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Idaho Lab Sends Battery to Space
by Staff Writers
Boise ID (SPX) Nov 14, 2011

The RTG is no pocket battery either. At four-feet-tall it is made to last the duration of the mission.

The Idaho National Laboratory (INL) has a unique perspective on the upcoming November Mars mission launch. Engineers at INL have been working for months to create the Radioisotope Thermoelectric Generator (RTG), a battery to power the rover named Curiosity.

"It's terrific that INL is building a battery for the Mars Rover. We (Boise State) have great connections with NASA and INL, it's a great facility," Barbara Morgan, former astronaut and Distinguished Educator in Residence said.

According to KPVI News, NASA projects such as this don't happen often and the INL staff is excited about the prospect of their battery going into space.

The rover itself weighs in at 1000-pounds, bigger than its predecessors at the size of a Volkswagen Beetle.

The RTG is no pocket battery either. At four-feet-tall it is made to last the duration of the mission.

The battery must undergo a series of tests including a "big space-sized shake to mimic the perils of space flight," according to Local News 8.

Radioisotope Power Systems Program Manager Stephen Johnson admitted that developing this kind of tech for NASA requires a team of 50 to 70 workers and a lot of overtime.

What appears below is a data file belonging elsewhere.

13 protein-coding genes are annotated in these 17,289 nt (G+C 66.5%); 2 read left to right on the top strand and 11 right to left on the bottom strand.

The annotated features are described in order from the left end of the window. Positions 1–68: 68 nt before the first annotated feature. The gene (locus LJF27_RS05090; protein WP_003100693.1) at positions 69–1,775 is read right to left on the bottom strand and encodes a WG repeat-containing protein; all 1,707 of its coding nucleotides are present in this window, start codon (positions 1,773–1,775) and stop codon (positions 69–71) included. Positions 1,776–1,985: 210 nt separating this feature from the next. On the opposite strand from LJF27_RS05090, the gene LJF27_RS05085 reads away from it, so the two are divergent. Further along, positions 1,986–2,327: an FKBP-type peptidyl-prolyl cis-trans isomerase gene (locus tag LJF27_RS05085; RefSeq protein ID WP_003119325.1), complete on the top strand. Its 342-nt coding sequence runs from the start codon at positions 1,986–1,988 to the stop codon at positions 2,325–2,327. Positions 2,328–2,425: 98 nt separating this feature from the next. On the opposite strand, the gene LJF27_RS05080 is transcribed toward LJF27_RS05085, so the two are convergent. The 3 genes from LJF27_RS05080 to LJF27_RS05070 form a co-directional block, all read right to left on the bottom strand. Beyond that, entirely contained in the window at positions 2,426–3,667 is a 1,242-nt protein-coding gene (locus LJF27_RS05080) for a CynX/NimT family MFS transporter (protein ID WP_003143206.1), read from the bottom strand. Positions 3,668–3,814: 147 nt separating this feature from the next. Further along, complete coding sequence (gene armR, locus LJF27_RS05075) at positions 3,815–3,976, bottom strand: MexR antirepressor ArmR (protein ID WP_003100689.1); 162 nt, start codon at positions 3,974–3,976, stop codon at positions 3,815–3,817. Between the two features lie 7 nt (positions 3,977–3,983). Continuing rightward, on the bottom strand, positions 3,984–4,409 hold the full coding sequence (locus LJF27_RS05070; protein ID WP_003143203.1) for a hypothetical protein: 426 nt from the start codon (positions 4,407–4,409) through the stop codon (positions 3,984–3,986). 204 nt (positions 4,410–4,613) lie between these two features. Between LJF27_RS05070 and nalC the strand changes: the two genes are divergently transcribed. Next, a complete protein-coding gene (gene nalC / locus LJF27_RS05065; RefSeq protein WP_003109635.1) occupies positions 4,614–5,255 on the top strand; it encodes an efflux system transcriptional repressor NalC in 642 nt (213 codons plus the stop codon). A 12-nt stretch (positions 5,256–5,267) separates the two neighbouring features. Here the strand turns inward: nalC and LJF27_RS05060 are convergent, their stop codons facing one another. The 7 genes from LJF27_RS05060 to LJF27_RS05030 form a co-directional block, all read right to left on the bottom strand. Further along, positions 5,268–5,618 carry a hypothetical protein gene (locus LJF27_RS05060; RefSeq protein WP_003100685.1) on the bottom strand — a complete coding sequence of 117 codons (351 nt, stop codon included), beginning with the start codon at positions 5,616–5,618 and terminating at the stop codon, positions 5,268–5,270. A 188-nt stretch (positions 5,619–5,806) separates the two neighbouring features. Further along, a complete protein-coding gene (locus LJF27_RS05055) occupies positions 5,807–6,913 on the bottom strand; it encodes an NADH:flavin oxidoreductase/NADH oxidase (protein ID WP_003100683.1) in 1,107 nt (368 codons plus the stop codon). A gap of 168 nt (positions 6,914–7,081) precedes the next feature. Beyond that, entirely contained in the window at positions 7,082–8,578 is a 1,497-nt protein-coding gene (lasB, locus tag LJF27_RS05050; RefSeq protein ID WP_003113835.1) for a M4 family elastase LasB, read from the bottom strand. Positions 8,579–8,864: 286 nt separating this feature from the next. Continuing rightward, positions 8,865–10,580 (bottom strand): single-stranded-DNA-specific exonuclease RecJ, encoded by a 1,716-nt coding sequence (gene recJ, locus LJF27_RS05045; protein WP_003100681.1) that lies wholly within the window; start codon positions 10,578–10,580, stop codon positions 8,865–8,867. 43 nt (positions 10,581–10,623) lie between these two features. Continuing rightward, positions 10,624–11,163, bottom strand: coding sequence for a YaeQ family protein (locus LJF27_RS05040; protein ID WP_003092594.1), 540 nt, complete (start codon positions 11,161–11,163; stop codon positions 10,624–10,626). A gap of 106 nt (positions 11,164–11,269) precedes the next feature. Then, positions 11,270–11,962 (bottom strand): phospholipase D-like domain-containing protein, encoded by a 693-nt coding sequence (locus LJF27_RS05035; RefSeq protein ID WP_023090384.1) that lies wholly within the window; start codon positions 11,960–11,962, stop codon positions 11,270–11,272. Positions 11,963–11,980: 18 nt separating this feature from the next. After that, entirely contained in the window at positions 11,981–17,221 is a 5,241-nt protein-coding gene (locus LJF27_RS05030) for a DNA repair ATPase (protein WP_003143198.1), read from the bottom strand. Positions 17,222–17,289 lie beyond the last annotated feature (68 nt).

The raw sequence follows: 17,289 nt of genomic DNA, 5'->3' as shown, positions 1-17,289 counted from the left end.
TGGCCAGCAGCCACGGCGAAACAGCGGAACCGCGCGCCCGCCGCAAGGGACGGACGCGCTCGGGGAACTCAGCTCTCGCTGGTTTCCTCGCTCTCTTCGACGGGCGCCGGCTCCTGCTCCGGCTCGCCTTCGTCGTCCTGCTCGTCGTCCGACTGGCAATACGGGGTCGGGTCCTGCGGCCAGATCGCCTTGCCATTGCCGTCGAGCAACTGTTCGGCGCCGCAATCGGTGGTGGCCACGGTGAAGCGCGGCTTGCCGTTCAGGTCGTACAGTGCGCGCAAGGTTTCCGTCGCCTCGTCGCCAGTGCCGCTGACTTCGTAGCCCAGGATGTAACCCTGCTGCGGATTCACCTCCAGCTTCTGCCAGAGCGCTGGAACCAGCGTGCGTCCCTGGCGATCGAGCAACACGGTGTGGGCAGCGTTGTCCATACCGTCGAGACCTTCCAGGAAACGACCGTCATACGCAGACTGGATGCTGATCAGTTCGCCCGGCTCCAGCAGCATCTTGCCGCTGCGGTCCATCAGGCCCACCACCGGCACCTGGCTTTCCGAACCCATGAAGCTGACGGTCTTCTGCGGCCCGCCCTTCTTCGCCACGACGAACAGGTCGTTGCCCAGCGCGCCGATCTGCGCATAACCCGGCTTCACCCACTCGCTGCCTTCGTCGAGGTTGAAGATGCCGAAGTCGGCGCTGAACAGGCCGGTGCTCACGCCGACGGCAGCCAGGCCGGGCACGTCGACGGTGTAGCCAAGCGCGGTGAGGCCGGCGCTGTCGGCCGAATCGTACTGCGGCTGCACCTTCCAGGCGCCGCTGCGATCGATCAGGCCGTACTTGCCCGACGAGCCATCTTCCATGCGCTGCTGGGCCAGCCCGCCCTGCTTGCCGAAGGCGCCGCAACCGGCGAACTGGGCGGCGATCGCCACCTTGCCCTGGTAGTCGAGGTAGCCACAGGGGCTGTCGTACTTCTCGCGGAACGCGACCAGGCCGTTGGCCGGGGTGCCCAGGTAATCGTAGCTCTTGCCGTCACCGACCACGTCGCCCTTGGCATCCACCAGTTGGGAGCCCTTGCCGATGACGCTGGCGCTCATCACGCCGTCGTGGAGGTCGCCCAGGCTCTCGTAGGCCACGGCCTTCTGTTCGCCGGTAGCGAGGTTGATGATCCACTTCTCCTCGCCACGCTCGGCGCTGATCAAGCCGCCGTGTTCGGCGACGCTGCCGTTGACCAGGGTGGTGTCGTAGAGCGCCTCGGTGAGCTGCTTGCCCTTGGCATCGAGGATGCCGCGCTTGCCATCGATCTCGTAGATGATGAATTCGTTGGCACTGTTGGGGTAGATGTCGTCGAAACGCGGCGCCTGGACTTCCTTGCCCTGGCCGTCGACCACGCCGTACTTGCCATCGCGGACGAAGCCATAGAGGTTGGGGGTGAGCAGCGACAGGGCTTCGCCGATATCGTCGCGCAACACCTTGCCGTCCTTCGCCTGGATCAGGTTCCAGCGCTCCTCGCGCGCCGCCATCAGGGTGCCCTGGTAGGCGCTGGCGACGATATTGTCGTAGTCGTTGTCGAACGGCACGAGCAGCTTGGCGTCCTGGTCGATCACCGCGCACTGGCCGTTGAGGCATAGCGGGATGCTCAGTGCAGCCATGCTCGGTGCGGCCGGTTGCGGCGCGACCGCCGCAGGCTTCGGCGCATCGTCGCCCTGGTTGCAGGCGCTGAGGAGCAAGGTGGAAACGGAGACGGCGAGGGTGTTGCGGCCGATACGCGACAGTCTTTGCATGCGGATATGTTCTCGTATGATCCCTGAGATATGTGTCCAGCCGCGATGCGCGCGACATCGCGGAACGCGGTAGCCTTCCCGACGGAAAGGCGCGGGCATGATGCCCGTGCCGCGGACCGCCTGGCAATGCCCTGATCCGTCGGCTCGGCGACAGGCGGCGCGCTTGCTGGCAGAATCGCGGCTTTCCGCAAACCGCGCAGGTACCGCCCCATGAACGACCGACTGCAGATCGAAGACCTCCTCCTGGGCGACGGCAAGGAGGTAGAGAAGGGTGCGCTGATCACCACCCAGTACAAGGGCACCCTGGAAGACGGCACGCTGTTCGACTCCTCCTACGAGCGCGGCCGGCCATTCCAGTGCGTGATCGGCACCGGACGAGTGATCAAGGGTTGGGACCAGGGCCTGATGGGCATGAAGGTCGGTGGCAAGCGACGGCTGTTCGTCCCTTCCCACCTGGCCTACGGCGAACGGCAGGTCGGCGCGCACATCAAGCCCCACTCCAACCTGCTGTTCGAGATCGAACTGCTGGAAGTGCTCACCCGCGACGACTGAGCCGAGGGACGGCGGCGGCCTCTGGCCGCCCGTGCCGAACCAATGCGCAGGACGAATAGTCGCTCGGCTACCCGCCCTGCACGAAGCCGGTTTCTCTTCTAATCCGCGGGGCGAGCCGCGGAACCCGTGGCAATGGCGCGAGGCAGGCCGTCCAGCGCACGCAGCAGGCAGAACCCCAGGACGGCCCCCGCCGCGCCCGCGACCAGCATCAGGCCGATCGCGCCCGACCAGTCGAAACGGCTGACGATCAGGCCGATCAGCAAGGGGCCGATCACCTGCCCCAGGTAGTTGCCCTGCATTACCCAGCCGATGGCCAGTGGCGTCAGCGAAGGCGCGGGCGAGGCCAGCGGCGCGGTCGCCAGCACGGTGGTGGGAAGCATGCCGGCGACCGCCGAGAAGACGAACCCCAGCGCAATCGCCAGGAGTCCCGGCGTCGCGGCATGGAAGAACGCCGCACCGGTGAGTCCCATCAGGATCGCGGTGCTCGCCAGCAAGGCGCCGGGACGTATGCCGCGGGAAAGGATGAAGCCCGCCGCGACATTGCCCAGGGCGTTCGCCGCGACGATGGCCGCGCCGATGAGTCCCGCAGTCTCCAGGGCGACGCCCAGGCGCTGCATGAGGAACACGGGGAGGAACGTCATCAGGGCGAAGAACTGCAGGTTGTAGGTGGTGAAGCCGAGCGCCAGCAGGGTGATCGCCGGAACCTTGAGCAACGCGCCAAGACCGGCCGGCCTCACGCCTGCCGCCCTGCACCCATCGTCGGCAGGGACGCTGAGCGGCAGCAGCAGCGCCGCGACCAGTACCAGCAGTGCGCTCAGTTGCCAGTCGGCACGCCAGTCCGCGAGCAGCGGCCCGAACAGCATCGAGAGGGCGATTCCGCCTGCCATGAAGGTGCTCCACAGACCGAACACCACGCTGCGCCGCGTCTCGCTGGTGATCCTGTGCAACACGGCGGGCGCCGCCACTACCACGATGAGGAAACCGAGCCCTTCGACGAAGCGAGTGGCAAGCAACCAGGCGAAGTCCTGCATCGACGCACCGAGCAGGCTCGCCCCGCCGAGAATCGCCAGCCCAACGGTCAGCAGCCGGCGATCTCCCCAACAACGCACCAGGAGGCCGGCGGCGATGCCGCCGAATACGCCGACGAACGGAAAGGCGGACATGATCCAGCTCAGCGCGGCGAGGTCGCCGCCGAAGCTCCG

"We worked on a lot of weekends, a lot of late shifts," Johnson said. "I wasn't kidding when I said we worked a few months of 24/7."

According to NASA, Curiosity has instruments to search for evidence that Mars' environment is -or ever was - favorable for microbial life.

Boise State alumnus Dan Isla, electrical and software systems engineer at NASA's Jet Propulsion Lab (JPL), is working on the rover.

"I'm one of the guys who's running the tests on the hardware. I'm sending commands to the rover, to make it move the arm, drive around, fire the laser and things like that. We are working very hard behind the glass, kinda doing the nuts and bolts of operations," Isla said in an interview with USTREAM.

According to Morgan, Isla will be one of the engineers installing the RTG battery and making sure it's working correctly.

"I'm one of the guys who'll sit on console during the launch until we actually hit the button and make it go, so it's a pretty exciting job," Isla said.

Curiosity will launch on November 25. The craft is expected to land on Mars sometime in August of 2012.

Related Links
Mars Science Lab at JPL
Powering The World in the 21st Century at Energy-Daily.com

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